10 to Watch Chiemi Karasawa and her "hurricane" of a doc subject, Elaine Stritch.
Acclaimed producer, CEO, and now first time director with a Tribeca premiere for her documentary, Elaine Stritch: Shoot Me – that’s why Chiemi Karasawa is one of our 10 to Watch in 2013.
As founder and CEO of Isotope Films, Chiemi Karasawa has produced award-winning documentaries, including Betrayal and Billy the Kid and the 2013 SXSW doc, Harry Dean Stanton: Partly Fiction. Before that she worked as a script supervisor for film and television, (High Fidelity, Adaptation, The Sopranos, & Sex in the City). Next up, she’ll direct Plié, about a dance school for handicapped children.
Rebecca Reynolds spoke with Karasawa about her film, her new role as a director, and her what it was like to work with Broadway icon Elaine Stritch, now 88, known for her firecracker personality and, most recently, as Jack Donaghy’s ball-busting mother on 30 Rock. The Tribeca premiere is timely as Stritch has recently announced her move from New York back to her hometown of Detroit, Michigan.
Rebecca Reynolds: How did the project with Broadway legend Elaine Stritch come about?
Chiemi Karasawa: I was working as script supervisor on a feature John Turturro directed called Romance and Cigarettes, and Elaine Stritch came in to do a few scenes. And in typical Stritchian fashion, she was a hurricane. The script supervisor usually prompts people on their lines for continuity, but I just looked at John on the third take and said, “Do you want me to give her any notes?” And he said, “No, you’ve just got to let her go. This is Elaine Stritch.”
Several years later I crossed paths with her at my hair salon. I asked my hairdresser, Piet Sinthuchai, “Is that Elaine Stritch?” Piet said, “I think you should make a film about her.” So, I went home and I Googled her and I YouTubed her and I downloaded her. And I could not believe who she was – in terms of her history, her singularity and her talent. (Piet is now an associate producer on the film.)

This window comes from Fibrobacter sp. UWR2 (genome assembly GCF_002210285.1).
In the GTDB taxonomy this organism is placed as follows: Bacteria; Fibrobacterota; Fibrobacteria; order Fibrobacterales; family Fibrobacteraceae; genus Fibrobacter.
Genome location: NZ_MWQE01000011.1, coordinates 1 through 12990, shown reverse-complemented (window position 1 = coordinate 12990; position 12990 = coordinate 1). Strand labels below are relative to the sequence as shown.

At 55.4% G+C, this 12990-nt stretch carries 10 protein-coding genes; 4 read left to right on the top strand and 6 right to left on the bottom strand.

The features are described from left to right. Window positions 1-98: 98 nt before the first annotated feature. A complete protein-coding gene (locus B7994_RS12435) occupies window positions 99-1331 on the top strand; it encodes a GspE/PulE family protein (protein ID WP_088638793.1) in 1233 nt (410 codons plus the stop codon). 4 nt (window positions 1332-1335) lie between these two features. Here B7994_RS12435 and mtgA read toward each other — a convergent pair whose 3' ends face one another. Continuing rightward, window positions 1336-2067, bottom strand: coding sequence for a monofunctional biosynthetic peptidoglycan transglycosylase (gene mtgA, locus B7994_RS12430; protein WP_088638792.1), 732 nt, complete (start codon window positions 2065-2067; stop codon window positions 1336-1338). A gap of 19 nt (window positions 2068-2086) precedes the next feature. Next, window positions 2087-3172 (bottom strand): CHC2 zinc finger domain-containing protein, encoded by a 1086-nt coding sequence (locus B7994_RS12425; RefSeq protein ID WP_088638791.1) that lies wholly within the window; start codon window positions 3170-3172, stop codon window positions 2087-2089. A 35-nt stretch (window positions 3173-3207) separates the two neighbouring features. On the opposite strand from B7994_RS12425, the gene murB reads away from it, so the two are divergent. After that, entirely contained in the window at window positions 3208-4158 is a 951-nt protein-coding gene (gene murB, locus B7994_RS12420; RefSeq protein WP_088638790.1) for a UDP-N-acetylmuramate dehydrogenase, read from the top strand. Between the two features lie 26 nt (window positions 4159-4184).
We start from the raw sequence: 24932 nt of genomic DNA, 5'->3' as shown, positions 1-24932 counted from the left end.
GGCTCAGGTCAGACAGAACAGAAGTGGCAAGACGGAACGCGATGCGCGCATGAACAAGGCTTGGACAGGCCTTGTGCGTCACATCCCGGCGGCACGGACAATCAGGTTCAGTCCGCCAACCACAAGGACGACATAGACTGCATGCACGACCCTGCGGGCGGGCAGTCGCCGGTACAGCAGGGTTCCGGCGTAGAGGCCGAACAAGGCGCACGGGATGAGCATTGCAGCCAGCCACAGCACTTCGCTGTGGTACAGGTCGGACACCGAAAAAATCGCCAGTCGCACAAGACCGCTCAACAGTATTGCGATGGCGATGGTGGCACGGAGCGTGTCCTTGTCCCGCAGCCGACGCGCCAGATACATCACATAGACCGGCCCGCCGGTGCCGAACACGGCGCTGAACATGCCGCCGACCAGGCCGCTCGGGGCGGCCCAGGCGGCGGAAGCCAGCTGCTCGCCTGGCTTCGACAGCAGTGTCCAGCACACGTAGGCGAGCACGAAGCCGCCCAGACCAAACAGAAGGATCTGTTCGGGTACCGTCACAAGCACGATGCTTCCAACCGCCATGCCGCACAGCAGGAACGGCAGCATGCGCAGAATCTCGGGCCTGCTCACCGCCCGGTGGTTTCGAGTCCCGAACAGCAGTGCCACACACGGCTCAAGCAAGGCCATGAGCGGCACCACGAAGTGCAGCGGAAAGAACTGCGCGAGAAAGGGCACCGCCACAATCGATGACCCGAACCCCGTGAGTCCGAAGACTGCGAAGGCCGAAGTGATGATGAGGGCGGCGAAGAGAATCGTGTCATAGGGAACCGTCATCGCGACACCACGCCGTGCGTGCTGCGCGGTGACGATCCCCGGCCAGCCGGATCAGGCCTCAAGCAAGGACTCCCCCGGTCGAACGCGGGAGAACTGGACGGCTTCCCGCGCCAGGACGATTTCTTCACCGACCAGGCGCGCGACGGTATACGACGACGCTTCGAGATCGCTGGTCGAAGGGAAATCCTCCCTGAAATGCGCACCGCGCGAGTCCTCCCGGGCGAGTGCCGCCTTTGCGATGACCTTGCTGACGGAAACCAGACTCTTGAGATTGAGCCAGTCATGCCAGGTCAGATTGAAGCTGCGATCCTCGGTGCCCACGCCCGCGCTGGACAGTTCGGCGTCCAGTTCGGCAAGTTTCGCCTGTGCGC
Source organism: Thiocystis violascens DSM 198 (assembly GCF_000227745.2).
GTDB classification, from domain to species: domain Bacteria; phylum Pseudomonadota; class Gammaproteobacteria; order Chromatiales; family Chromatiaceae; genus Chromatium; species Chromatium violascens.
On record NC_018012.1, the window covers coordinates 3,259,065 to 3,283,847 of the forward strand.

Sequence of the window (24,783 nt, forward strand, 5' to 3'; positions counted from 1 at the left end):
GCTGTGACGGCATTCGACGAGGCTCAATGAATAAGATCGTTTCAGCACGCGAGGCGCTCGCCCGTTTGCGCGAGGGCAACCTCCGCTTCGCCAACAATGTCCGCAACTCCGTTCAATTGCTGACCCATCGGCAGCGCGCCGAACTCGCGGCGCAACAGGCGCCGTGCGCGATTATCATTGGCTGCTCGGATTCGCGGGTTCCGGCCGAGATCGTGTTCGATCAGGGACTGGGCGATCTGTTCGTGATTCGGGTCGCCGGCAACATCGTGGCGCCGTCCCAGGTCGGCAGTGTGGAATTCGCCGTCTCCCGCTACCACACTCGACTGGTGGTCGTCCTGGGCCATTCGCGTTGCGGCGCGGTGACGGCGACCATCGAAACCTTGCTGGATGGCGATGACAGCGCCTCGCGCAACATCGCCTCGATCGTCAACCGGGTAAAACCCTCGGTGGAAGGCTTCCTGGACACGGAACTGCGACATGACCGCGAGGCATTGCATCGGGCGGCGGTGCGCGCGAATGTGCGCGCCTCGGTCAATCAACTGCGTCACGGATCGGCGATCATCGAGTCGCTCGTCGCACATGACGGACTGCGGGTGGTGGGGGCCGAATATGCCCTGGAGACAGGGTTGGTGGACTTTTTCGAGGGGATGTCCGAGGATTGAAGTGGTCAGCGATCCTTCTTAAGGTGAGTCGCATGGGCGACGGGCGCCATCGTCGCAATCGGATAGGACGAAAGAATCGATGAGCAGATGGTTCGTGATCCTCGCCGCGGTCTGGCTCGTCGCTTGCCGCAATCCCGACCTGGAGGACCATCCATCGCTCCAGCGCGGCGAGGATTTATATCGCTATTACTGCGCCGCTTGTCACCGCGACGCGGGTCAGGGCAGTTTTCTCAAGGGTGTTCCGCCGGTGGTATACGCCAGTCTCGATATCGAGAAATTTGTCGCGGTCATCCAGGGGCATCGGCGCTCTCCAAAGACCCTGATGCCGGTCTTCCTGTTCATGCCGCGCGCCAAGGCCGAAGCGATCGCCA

RR: Tell us about your transition from producer to director.
Karasawa: Actually, Elaine made that decision — most decisions are made by Elaine. There was a four or five month courtship where I tried to convince her to let me make the film. When she finally agreed, I said, “Now we have to find a famous person to direct you.” She said, “You mean I have to meet another person? Well, why don’t you direct it?”
RR: What gave you the confidence to tackle this new role?
Karasawa: After 15 years as a script supervisor, I’d learned a lot sitting right next to the director, and I’ve been the producer for quite a few first time directors. As I acquired more skills, my desire to tell great stories propelled me into every new role.
RR: What about fear?
Karasawa: Fear is part of the excitement. You have to allow yourself to become afraid to be successful.
RR: What’s your storytelling style?
Karasawa: All my inspirations are verité-based filmmakers (D. A. Pennebaker, the Maysles, Nicolas Philibert). Verité style infused with narrative accents. The best part of storytelling and filmmaking is where you just let the characters reveal themselves to you on screen. Not by what you manipulate them to do.
Find out more about Chiemi’s latest projects: www.isotopefilms.com
Go “Inside the Director’s Head” in our fun and revealing Facebook “Extra” with Chiemi. (With apologies to James Lipton and Proust.)